Street Racing Culture in Los Angeles Examined by National Geographic

Street racing is something that virtually all of us have done at one time or another. Most of us do not make a habit of it and it becomes something that we generally leave behind as we grow more sophisticated and mature. However, there  is a hard-core segment within the hot rod culture for whom street racing is not only an irresistible adrenaline rush but also a way of life.

National Geographic filmmakers have produced a program examining the street racing phenomenon. Originally broadcast on the NatGeo channel and now also posted on YouTube, the documentary focused on a group of Los Angeles street racers in an attempt to understand what motivates them to continue to participate in this highly dangerous behavior despite its inherent risks and negative consequences.

There is no disputing that street racing is an extremely dangerous practice that can inflict enormous harm upon participants and innocent bystanders alike. Penalties for participating and promoting these illicit races can include lengthy jail sentences as well as costly fines, loss of driving privileges and even having your beloved car scrapped! Yet  street racing devotees continue to pursue their passion despite all these pitfalls. 

Street racing it is also not without some redeeming social qualities. As the video documentary shows, many of the people involved have had previous contact or connection with street gangs. It also communicates that street racing has kept many young people from the violent and drug-infested gang world and has helped to foster an atmosphere where people who under other circumstances would be mortal enemies, find a way to associate and establish friendships. It has also provided the opportunity for many street racing enthusiasts to learn mechanical and other skills that enable them to enter occupations related to the automotive and high-performance industries. Certainly there are silver linings associated to street racing’s dark clouds.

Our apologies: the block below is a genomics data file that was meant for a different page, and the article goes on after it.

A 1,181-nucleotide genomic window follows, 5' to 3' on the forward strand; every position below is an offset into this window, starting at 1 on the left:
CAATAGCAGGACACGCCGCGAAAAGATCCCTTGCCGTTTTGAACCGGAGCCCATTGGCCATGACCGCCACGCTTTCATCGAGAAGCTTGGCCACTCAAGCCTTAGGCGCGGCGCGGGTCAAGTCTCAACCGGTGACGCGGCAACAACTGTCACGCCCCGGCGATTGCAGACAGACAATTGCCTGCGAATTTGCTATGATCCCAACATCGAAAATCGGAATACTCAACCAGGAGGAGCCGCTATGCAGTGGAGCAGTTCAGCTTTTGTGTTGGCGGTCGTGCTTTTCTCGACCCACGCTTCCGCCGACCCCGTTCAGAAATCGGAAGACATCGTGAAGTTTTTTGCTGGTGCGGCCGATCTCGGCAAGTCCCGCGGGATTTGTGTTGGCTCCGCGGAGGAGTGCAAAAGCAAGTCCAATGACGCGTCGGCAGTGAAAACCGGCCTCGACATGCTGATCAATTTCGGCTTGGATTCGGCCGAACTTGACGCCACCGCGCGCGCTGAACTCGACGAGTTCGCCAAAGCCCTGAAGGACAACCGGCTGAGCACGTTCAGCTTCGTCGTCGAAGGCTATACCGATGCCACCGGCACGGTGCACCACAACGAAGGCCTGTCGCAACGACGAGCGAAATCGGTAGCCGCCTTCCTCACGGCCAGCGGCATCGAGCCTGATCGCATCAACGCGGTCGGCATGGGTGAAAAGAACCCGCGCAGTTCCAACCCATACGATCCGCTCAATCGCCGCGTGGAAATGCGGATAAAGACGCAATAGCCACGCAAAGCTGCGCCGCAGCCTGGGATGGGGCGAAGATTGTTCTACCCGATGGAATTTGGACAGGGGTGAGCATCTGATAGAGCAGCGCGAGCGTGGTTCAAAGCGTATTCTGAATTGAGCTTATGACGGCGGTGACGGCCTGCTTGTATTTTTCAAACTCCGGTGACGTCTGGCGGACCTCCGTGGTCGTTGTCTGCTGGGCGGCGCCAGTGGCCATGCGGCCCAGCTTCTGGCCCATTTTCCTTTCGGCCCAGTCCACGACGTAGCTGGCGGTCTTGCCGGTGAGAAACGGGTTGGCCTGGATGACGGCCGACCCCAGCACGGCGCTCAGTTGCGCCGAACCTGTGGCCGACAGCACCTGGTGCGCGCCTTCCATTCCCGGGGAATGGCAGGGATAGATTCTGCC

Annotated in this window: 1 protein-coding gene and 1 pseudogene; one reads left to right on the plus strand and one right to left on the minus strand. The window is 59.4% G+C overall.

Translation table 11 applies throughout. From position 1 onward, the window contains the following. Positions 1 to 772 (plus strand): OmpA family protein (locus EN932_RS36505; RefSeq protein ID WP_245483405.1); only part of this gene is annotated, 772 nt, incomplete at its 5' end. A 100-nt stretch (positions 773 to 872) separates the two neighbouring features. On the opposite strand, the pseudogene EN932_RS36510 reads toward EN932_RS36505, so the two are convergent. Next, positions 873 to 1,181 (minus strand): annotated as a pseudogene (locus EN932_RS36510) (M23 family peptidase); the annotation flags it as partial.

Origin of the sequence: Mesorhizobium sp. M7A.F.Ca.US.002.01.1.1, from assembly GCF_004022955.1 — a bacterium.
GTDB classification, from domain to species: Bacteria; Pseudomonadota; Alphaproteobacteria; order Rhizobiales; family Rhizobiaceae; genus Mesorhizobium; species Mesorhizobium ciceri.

The work also shows a dichotomy between the established racers at the legal racing facilities and the street racers as they make an attempt to ‘go legit.’ The street racers find that their boulevard reputations garner them little respect from the drag strip veterans and soon learn that success at the race track is much more difficult to achieve than ‘street cred.’ However, the learning curve of competing at sanctioned race tracks is something that all racers must accomplish no matter when or where the education begins. So really there is no sustained disadvantage for inexperience. We all started somewhere!

Credit should be given to the NatGeo producers for neither glorifying nor condemning the cultural segment that they sought to examine. What they presented was an unvarnished and accurate view of the lives, behaviors and activities of some Los Angeles street racers in their native habitat. It is up to the individual viewer to take in the information provided and from there make informed opinions of the activity and decisions on how the community should react, or not, to the situations at hand.

Even the best street pilots will make rookie mistakes when they first encounter the racing facilities. But lest we forget, we were all green as grass when we began our racing experiences and didn't get proficient overnight!

But there stands the question…should street racing be accepted in the automotive culture at all? Are there enough beneficial circumstances created by street racing activities that would allow something less than a zero tolerance policy towards them? Can illicit street races be completely eliminated from the public roads? Where do you stand?


About the author

Paul Lambert

Paul Lambert is an independent writer who grew up during a time in Southern California car culture when big horsepower and high speed were celebrated above all. He now understands that turning, stopping, appearance and comfort are equal in importance...almost! Paul tries to find something likeable and interesting about anything with wheels and thinks that the people, history, and culture of hot rodding are often as important to the story as the cars and events being featured.
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